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Julie A. Dodds, MD, FAAOS, the “maskologist,” is hard at work sewing masks to protect frontline workers.
Courtesy of Julie A. Dodds, MD, FAAOS

AAOS Now

Published 7/7/2020
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Julie Balch Samora, MD, PhD, MPH, FAAOS

Personal Protective Equipment: Orthopaedic Surgeons Face Ongoing Supply Chain Crisis

Many individuals demonstrated not only altruism but also innovation to help manage a shortage of personal protective equipment (PPE) during the height of the COVID-19 crisis, a few of whom are highlighted in this article. PPE can include cloth masks, made of woven fabric, often of natural fibers such as cotton; medical/surgical masks with nonwoven fabric, often of manufactured fibers such as polypropylene; and respirators such as N95s and, in Europe, FFP2s, which are made of even more tightly meshed polypropylene, which can exclude viral particles.

Using existing materials and skills to make PPE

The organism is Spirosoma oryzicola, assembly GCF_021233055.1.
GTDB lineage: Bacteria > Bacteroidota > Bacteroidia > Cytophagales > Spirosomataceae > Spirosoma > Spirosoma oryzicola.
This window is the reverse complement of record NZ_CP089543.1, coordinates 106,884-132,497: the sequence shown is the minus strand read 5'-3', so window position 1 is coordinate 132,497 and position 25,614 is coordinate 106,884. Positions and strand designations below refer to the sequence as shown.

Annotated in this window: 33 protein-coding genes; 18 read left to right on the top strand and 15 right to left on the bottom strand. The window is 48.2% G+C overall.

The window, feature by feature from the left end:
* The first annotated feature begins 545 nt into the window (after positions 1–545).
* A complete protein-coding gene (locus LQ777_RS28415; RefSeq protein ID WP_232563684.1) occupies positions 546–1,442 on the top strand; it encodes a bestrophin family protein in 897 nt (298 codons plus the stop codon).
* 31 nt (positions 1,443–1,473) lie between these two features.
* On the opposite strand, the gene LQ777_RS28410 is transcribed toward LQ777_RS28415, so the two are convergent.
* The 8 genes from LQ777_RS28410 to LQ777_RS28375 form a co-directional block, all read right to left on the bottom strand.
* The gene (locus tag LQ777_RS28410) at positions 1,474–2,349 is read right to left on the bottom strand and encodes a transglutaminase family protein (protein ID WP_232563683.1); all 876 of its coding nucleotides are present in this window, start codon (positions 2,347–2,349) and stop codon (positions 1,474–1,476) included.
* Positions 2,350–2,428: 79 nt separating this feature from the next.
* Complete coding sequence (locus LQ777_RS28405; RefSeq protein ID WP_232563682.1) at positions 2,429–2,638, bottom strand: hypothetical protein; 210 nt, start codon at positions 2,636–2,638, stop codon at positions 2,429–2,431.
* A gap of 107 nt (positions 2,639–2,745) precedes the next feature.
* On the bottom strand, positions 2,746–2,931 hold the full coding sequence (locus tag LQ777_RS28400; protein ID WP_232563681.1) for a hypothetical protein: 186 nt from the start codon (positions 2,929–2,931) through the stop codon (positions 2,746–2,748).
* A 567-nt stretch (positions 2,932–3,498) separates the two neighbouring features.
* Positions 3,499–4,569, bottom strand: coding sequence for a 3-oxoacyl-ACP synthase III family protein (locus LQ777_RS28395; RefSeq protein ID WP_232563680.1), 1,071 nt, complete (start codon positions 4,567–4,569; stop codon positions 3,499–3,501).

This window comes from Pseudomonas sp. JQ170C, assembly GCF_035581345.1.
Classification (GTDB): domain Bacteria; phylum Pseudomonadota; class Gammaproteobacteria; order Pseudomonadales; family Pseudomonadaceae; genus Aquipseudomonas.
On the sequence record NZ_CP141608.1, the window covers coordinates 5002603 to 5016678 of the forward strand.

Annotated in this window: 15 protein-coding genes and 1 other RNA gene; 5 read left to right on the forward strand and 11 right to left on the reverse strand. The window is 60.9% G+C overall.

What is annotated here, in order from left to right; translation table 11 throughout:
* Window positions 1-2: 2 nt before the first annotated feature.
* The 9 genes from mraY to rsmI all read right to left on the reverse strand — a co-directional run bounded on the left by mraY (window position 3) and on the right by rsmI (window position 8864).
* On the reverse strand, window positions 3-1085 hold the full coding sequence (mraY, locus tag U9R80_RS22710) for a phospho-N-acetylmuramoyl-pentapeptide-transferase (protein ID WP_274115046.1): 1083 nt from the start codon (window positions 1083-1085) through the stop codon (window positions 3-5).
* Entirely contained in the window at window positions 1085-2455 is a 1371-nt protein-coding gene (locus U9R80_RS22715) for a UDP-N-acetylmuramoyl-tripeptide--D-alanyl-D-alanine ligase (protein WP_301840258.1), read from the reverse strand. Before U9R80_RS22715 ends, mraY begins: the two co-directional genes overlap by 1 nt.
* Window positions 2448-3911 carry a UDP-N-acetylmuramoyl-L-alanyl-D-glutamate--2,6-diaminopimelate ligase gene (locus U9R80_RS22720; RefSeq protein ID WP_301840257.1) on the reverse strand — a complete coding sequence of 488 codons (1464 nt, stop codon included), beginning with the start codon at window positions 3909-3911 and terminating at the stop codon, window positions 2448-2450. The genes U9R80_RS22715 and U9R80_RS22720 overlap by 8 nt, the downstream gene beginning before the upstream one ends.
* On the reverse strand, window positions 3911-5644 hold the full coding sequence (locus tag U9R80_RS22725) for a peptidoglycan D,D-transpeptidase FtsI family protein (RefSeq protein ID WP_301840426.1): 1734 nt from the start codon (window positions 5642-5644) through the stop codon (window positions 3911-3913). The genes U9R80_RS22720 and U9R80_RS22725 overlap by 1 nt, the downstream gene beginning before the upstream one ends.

Julie A. Dodds, MD, FAAOS, is an orthopaedic sports surgeon at McLaren Greater Lansing Hospital in East Lansing, Mich. Her sports practice was shut down in mid-March due to COVID-19, so she expanded her healthcare reach into voluntary mass production of masks. She realized early on that she had time on her hands, had the prerequisite skills, and wanted to help as much as possible. She now considers herself an official “maskologist,” as she has done a fair amount of research on masks, including medical masks, cloth masks, and N95s.

Dr. Dodds’ enterprise began when she heard from her colleagues in The FORUM (a national group of Board-certified, female orthopaedic surgeons who are fellowship-trained in sports medicine) that some folks could not access appropriate PPE. Dr. Dodds began figuring out how to make the best possible mask to help her orthopaedic brethren. From her early research, she realized that one of the main concerns with cloth masks is the moisture they retain compared to standard healthcare masks. Fortunately, the COVID-19 virus does not thrive well in moist environments, so for this particular pandemic, cloth masks seemed to be a viable option. She also looked at various options for cloth masks and settled on developing a triple-layer cloth mask, which truly rivals the standard healthcare mask, which has a pocket to place a filter for added protection.